France’s Rhone Valley is home to some of the world’s most epoch wines. This wine region, a huge area with over 6,000 grape growers, is divided into two distinct sub-districts, the northern Rhone and the southern Rhone. Today’s blog will focus on the northern sub-zone (next week we’ll discuss the southern area, home of the famous Chateauneuf-du-Pape wines).
The terroir is quite different between the northern and southern Rhone, and no doubt has played a role in splitting the two into diverse areas. The Rhone’s northern wine district has a harsher climate with colder winters and hotter summers. The northern district's terroir is also influenced by topography. Milleniums-old glaciers moved through this area carving out dramatic hillsides. These steep hills now provide good drainage, complex soils, and excellent sun exposure for vineyards.
Terroir dictates the type of grapes that are the most suitable. In the northern Rhone, Syrah accounts for about 80% of the varietals. Thought to have actually originated in the northern Rhone Valley, Syrah is the only red grape allowed by law in the northern sub-region’s wines. These are cool climate Syrahs at their very best. White grapes, including Viognier, Marsanne, and Roussane, are also important in the area. Interestingly, in the northern Rhone, red and white grapes can be blended together to create a red wine. Whites are used to round out the Syrah, bringing flavor and aromas into the mix, as well as softening the angular tannic structure of Syrah.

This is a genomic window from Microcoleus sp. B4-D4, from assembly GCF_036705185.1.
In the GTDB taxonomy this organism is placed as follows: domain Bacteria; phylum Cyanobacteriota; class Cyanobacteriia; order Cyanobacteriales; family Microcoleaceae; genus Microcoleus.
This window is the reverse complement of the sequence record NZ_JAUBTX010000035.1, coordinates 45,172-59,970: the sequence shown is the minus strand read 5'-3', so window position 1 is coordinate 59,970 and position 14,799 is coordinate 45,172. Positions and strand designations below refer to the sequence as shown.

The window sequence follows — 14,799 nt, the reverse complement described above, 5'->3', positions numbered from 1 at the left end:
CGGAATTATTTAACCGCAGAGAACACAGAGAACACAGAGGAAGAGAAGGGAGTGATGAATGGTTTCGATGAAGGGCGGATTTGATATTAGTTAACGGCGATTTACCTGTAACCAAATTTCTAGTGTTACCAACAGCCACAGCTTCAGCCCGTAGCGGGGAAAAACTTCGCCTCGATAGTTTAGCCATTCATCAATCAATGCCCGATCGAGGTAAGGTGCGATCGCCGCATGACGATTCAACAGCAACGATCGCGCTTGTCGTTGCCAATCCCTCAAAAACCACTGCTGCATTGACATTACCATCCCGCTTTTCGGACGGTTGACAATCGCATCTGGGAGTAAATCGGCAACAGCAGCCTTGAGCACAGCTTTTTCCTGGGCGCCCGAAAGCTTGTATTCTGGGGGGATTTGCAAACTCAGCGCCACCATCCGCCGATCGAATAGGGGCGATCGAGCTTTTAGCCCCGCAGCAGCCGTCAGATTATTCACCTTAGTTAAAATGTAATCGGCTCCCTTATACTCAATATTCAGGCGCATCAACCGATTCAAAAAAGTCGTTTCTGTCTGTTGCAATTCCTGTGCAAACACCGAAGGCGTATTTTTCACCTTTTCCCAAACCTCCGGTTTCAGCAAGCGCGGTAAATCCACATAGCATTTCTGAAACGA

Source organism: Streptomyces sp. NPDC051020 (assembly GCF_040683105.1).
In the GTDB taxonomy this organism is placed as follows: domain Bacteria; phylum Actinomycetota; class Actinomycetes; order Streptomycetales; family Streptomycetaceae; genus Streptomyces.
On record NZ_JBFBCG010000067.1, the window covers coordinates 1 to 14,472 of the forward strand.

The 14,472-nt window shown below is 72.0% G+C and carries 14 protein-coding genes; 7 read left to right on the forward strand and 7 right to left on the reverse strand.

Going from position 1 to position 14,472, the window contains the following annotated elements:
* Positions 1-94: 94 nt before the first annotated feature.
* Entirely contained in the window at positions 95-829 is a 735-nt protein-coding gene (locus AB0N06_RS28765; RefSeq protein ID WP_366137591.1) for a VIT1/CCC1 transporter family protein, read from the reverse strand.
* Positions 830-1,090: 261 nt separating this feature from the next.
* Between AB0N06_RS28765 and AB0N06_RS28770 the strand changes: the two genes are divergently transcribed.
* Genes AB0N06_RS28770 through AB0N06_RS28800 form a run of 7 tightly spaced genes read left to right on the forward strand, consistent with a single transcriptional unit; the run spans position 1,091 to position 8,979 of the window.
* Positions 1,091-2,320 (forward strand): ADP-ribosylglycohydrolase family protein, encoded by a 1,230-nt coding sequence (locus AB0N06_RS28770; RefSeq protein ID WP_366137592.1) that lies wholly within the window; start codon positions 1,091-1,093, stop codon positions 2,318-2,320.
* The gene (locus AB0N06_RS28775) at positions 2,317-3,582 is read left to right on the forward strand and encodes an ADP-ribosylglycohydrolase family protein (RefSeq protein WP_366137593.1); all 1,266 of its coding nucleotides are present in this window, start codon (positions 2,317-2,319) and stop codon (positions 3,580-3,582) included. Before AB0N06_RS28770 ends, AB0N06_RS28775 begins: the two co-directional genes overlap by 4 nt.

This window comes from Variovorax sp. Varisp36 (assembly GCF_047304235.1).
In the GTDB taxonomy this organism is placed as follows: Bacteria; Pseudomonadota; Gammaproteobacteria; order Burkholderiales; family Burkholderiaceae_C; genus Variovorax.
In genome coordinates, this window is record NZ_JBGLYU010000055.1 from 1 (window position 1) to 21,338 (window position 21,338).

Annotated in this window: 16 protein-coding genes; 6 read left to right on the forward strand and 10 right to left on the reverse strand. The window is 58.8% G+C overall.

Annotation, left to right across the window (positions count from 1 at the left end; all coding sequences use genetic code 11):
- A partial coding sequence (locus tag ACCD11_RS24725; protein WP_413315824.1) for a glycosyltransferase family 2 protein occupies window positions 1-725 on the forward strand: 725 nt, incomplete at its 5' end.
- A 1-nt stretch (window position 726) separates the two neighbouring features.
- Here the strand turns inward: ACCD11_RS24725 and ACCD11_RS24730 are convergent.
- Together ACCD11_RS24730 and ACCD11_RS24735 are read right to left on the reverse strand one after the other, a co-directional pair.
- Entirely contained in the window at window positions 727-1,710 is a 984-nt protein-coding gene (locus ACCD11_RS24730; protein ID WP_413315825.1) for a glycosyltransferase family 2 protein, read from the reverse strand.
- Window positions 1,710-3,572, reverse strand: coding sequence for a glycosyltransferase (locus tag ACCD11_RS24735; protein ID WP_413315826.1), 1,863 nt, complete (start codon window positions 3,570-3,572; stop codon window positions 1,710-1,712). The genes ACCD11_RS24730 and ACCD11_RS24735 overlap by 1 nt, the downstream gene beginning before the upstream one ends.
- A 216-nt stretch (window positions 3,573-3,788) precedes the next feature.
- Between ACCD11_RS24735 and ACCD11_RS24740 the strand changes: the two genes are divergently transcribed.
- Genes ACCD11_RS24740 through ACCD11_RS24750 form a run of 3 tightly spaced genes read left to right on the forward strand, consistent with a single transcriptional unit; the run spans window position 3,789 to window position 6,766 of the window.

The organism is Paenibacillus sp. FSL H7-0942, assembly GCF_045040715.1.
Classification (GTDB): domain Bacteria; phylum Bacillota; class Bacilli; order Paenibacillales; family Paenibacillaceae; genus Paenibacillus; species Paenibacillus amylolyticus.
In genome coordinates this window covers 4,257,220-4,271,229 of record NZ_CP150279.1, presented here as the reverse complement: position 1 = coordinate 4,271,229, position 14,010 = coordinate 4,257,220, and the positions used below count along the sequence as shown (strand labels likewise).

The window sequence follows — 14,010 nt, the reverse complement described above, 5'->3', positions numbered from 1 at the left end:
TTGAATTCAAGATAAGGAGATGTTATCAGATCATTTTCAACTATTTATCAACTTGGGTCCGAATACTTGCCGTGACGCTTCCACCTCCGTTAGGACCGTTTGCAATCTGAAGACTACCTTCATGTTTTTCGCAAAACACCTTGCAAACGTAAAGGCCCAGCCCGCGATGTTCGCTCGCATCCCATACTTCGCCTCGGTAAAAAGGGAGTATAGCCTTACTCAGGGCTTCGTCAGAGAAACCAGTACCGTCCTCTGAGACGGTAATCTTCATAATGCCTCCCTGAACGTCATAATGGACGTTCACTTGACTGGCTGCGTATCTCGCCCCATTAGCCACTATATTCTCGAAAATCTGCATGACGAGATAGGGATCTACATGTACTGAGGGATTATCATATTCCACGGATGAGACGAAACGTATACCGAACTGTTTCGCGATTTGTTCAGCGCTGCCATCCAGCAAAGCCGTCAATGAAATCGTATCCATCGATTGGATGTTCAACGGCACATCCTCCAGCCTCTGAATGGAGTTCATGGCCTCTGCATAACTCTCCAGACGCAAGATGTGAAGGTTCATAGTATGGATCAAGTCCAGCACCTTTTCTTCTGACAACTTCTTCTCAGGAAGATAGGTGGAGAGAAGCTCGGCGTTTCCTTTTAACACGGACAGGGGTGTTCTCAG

Cote-Rotie and Hermitage are two of the most prestigious appellations within the northern Rhone. Both of these premier areas allow the addition of white grapes into making of a red wines, however, their percentages of white used are often quite small. These benchmark, complex and bold reds are frequently nearly 100% Syrah.
While most famous for its red wines, the northern Rhone also makes some drop-dead luscious whites. They are rare and some of my favorites on planet earth. A blend often of Marsanne and Roussane, they are pricey due to supply and demand. These gems are definitely worth seeking out.
Tune in next week for the killer wines of the southern Rhone.